“You can probably take might out of it,” the UCLA basketball coach said.
The Bruins point guard is a near certainty to enter the 2017 NBA draft, but he might be best remembered at UCLA for what he does in the next three weeks.
Ball’s only shot at the NCAA Tournament is an odd convergence of circumstances created by the one-and-done generation.
The player UCLA will depend on the most in the postseason has never experienced March Madness. He has played just 33 collegiate games since shedding his Chino Hills High jersey.
Yet, nobody in the Bruins camp seemed concerned. Ball’s modus operandi this season was staying calm under pressure.
“I think he’s ready for whatever is going to be thrown at him because he’s built this way,” Alford said. “He’s a championship type of caliber of individual and we’re excited to have him running it for us.”
Ball had one of his worst halves of the season at Rupp Arena on Dec. 3, but hit what became his signature shot, a deep 3-pointer at the halftime buzzer, and led UCLA past Kentucky with a second-half surge against the No. 1 team in the country at the time.
His 30-foot 3-pointer with 32 seconds left in an 82-79 win over Oregon Feb. 9 might be the single biggest shot of UCLA’s season – so far.
For a pass-first point guard, the nation’s assist leader has built an impressive resume of clutch shots.
“He’s ready to orchestrate this team and do the things he’s got to do to put his teammates in the right spot and made them look good,” Alford said. “And then he’s got to know when, all of a sudden, it’s not happening, then he’s got to get a little bit more selfish and he’s got to go to the basket and he’s got to look to score.”
Bryce Alford, Isaac Hamilton and Thomas Welsh were part of the UCLA team that reached the Sweet 16 two years ago. It was the Alfords’ second consecutive trip to the second weekend of the NCAA Tournament.
The other two members of the starting lineup have exactly zero experience in the NCAA Tournament. One of them is Ball and the other is the Bruins’ leading scorer, TJ Leaf.
It’s no coincidence that Leaf has struggled in each of UCLA’s four losses this season, most recently going 3 for 9 from the field in Friday’s loss to Arizona in the semifinals of the Pac-12 Tournament.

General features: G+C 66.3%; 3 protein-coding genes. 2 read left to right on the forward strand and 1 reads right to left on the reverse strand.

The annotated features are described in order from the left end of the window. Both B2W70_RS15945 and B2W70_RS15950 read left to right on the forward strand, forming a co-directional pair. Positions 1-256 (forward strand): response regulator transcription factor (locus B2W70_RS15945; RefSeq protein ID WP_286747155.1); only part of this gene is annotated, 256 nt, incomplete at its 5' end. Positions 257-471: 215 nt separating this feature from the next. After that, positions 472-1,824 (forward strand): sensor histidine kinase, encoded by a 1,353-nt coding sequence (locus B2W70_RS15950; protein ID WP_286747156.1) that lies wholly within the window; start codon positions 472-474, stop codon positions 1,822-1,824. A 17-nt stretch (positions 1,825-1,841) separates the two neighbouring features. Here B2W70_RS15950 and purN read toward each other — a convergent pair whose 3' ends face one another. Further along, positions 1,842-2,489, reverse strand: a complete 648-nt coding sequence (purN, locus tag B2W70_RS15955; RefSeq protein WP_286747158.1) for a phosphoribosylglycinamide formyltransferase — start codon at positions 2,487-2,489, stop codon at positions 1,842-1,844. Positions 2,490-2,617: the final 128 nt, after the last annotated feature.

On top of that, the power forward is still recovering from the sprained left ankle suffered March 1. He has played in two of UCLA’s three games since then, but showed up on Selection Sunday in a walking boot.
Leaf said he’ll be fine for the tournament, but the freshman’s mental state may be as much of a concern as his physical ailment.
Ball and Leaf can lean on extensive experience in the high school playoffs.
Ball’s Chino Hills High team absorbed everyone’s best shot as the No. 1 team in the country for the final 26 games of a 35-0 season that ended with a CIF Open Division state championship.
Leaf’s El Cajon Foothills Christian team was one of their victims, falling to Chino Hills in the quarterfinals of the CIF State tournament.
There is no comparison, however, to the NCAA Tournament.
“It’s going to be interesting for the freshmen because they’ve never experienced anything like this,” Welsh said. “But guys like me, Bryce and Isaac that have made a run in the tournament before can explain to them and help them understand that this is the time of year where it has to be the best you’ve got every game.”
UCLA’s freshmen have the ultimate opportunity to get a feel for the environment. The Bruins match up with Kent State on Friday in Sacramento is the final game of the two-day, first round.
When they aren’t occupied with team activities, they’ll simply be watching.
“You take it as a positive,” Hamilton said. “It gives us good footage of other teams and kind of gives the freshmen a feel for how March is.”
One of Ball’s go-to lines is that he doesn’t get nervous, not for basketball games, anyway.
There is no better situation to test that theory than the most intense postseason atmosphere in sports.
Next season Ball will likely join the NBA, where the playoffs consist of seven-game series.
For the next three weeks, there is no margin for error.
“He’s ready for this,” Steve Alford said. “This is what he’s driven for. He came to UCLA for this.”